Title: The White Scourge: Mexicans, Poor Whites, and Blacks in Texas Cotton Culture
Author: Neil Foley
Year: 1998
Categories: Whiteness, Manhood, Agriculture, Labor, Mechanization, Race, New Deal
Place: Central Texas
Time Period: 1836-1940

Argument Synopsis
Neil Foley examines the role of whiteness in the agricultural society of whites, blacks, and Mexicans living and working in the cotton fields of central Texas during the late 19th and early 20th centuries. Foley describes a socioeconomic "agricultural ladder" of the region that white men expected to be able to climb: from farm laborer to sharecropper to tenant all the way to independent landowner. He demonstrates how race and class interplayed on this ladder, as whites and Mexicans variously lost and gained "whiteness" and corresponding opportunity along the ladder. Ultimately it is a narrative of collapse: the dream of opportunity inherent in the agricultural ladder declined in the early twentieth century until its collapse during the New Deal in the face of mechanized large-scale agriculture and the rise of wage farm labor. 

One of Foley's key contributions is a study of the fluidity of whiteness and its relationship to class and gender. Mexicans, in particular, occupied a racial middle ground between white and black. They were disparaged and feared as a racial "menace" (especially during the eugenics era). At the same time, landowners often lauded Mexicans for their "manly whiteness" as ideal laborers and tenants, and used the language of whiteness to lobby Congress for fewer immigration restrictions during and after the Immigration Act of 1917. Poor whites experienced the flip side of this racial fluidity as they increasingly lost their claims to whiteness: they were criticized as being lazy and thriftless (non-white characteristics), and with the decline of tenancy and the rise of sharecropping and wage labor they were denied the class-based access to white, manly independence. Women, meanwhile, were increasingly criticized during the Progressive era for their role as producers or (even worse) wage laborers, as reformers ignored the central role of women's work to farm life and instead tried to refashion them as homemakers and consumers.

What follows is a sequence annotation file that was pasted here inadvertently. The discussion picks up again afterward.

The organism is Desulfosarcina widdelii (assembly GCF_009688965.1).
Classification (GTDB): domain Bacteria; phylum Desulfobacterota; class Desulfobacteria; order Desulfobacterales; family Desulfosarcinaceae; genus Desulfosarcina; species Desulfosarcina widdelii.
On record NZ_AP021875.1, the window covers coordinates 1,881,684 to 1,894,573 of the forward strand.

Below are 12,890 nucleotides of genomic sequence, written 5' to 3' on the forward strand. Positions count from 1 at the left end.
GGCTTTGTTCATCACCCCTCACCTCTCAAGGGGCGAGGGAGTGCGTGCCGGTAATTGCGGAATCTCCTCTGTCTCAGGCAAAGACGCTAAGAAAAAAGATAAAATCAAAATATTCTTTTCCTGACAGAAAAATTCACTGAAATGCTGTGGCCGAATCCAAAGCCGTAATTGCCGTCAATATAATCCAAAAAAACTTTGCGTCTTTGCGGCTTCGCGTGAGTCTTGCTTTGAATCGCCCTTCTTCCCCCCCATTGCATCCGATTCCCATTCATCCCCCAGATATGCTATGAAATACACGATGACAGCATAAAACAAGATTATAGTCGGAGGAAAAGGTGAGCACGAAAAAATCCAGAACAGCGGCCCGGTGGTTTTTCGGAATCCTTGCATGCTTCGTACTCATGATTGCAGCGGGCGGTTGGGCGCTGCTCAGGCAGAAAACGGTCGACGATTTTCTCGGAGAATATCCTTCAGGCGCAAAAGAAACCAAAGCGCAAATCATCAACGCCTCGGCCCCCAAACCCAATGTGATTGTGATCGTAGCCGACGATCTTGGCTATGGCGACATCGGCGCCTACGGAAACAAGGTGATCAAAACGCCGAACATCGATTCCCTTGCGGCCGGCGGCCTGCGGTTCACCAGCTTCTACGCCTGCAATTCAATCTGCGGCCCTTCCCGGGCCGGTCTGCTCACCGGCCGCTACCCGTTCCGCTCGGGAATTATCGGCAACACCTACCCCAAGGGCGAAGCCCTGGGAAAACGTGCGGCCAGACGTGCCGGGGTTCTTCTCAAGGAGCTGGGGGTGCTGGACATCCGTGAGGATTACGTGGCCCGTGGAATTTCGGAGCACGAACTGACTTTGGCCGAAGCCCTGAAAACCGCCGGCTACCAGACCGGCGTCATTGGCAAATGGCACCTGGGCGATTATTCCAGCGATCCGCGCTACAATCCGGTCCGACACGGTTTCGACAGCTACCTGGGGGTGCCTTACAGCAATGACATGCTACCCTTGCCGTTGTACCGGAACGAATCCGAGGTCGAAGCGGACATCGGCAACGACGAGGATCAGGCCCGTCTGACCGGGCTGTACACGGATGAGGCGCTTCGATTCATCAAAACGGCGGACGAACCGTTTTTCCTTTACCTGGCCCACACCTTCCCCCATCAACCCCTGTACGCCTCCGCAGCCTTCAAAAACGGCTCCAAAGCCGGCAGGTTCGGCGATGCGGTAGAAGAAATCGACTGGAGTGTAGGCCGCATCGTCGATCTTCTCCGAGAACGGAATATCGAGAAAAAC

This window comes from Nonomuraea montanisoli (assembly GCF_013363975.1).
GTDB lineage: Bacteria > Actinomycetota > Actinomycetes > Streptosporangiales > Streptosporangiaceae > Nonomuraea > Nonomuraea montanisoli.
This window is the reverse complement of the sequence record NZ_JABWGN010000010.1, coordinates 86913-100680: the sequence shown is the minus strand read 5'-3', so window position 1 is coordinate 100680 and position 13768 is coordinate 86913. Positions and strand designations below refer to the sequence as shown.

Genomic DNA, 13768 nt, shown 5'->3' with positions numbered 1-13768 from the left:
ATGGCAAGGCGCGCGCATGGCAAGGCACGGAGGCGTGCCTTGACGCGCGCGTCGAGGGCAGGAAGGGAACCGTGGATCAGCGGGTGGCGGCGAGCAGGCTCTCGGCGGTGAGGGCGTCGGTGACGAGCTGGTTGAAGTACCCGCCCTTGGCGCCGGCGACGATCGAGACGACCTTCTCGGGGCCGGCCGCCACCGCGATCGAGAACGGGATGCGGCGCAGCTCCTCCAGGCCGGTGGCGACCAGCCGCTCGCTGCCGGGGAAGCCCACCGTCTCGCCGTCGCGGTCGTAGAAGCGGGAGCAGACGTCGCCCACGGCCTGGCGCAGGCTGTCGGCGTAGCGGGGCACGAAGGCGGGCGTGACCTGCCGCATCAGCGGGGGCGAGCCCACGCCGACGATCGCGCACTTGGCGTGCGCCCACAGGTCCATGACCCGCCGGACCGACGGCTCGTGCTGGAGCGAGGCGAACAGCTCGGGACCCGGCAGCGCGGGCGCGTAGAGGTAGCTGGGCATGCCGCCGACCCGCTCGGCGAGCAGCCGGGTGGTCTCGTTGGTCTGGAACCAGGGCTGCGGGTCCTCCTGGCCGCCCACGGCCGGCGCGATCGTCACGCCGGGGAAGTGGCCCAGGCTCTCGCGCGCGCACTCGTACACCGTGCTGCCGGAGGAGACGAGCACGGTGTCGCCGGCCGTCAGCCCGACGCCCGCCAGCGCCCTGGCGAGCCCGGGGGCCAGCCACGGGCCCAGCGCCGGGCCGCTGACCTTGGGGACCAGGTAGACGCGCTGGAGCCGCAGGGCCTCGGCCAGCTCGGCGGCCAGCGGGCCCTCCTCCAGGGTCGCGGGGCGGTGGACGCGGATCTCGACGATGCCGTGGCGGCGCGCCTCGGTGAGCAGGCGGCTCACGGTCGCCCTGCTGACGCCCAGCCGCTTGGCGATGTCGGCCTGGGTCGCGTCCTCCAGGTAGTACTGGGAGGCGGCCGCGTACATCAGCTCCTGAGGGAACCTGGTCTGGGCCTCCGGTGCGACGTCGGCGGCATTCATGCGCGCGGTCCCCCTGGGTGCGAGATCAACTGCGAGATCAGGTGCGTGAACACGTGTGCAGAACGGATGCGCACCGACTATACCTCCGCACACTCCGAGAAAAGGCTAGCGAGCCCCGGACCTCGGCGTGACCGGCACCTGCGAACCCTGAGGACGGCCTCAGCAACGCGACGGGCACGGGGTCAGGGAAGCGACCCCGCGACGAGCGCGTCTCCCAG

Foley also explores the rise of both scientifically-managed industrial agriculture and the fate of the labor movement in central Texas. He charts how mechanized agriculture threatened the very idea of an upwardly mobile "agricultural ladder" and replacing it with permanent, often Mexican wage labor. This move culminated in the New Deal, as landowners used the Agricultural Adjustment Act of 1933 and its assault on surpluses and acreage-reduction program to evict tenant farmers and turn towards cheaper wage labor. The labor movement, meanwhile, was hamstrung in the region by its complexities of race and class. Tom Hickey, a socialist organizer during the 1910s, rested his organizing on a bedrock of white supremacy and used heavily racialized language to criticize white farmers who wouldn't unionize as lacking manly whiteness. Foley also points to the utter failure of the labor movement during the 1930s in the region. The movement tried to organize ALL farmers, which ignored the crucial class (and often accompanied by racial) division between tenant farmers and sharecroppers/laborers. 

Key Themes and Concepts
- Centrality of whiteness to cotton culture and triad of race (Mexicans, blacks, whites)
- Agricultural ladder tied into yeoman ideal of small-farm ownership (laborer -> sharecropper -> tenant -> landowner)
- Fluidity of race - Mexicans gaining whiteness, poor whites losing it
- Yeoman manhood - agrarian mastery the ultimate badge of white gendered manhood in the region
- Decline of agricultural ladder between 1900-1940 (collapse in 1930s) - transformation from tenant farming -> wage labor and mechanization

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